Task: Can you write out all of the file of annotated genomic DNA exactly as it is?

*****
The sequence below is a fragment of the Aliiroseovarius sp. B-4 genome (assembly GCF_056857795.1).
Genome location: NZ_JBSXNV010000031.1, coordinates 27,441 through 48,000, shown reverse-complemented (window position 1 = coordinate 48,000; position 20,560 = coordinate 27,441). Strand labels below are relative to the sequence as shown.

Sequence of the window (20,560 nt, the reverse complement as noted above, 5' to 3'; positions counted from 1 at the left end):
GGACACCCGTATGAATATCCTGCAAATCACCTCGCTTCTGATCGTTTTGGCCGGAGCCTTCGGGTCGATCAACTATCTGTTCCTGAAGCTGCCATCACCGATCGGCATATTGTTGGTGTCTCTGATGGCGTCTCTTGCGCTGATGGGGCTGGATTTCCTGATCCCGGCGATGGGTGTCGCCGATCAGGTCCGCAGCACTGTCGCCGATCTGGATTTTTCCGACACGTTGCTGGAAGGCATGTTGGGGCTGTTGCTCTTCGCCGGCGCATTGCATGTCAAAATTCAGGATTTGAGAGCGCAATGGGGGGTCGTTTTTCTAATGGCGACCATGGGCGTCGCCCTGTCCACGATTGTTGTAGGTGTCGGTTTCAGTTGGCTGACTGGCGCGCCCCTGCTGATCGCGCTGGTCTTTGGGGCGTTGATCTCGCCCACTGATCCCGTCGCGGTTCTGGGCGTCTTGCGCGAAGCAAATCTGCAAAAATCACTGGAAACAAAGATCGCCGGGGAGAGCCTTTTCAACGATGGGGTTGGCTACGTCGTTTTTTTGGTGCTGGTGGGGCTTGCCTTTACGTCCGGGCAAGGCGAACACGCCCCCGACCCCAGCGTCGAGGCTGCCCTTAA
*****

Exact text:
The sequence below is a fragment of the Aliiroseovarius sp. B-4 genome (assembly GCF_056857795.1).
Genome location: NZ_JBSXNV010000031.1, coordinates 27,441 through 48,000, shown reverse-complemented (window position 1 = coordinate 48,000; position 20,560 = coordinate 27,441). Strand labels below are relative to the sequence as shown.

Sequence of the window (20,560 nt, the reverse complement as noted above, 5' to 3'; positions counted from 1 at the left end):
GGACACCCGTATGAATATCCTGCAAATCACCTCGCTTCTGATCGTTTTGGCCGGAGCCTTCGGGTCGATCAACTATCTGTTCCTGAAGCTGCCATCACCGATCGGCATATTGTTGGTGTCTCTGATGGCGTCTCTTGCGCTGATGGGGCTGGATTTCCTGATCCCGGCGATGGGTGTCGCCGATCAGGTCCGCAGCACTGTCGCCGATCTGGATTTTTCCGACACGTTGCTGGAAGGCATGTTGGGGCTGTTGCTCTTCGCCGGCGCATTGCATGTCAAAATTCAGGATTTGAGAGCGCAATGGGGGGTCGTTTTTCTAATGGCGACCATGGGCGTCGCCCTGTCCACGATTGTTGTAGGTGTCGGTTTCAGTTGGCTGACTGGCGCGCCCCTGCTGATCGCGCTGGTCTTTGGGGCGTTGATCTCGCCCACTGATCCCGTCGCGGTTCTGGGCGTCTTGCGCGAAGCAAATCTGCAAAAATCACTGGAAACAAAGATCGCCGGGGAGAGCCTTTTCAACGATGGGGTTGGCTACGTCGTTTTTTTGGTGCTGGTGGGGCTTGCCTTTACGTCCGGGCAAGGCGAACACGCCCCCGACCCCAGCGTCGAGGCTGCCCTTAA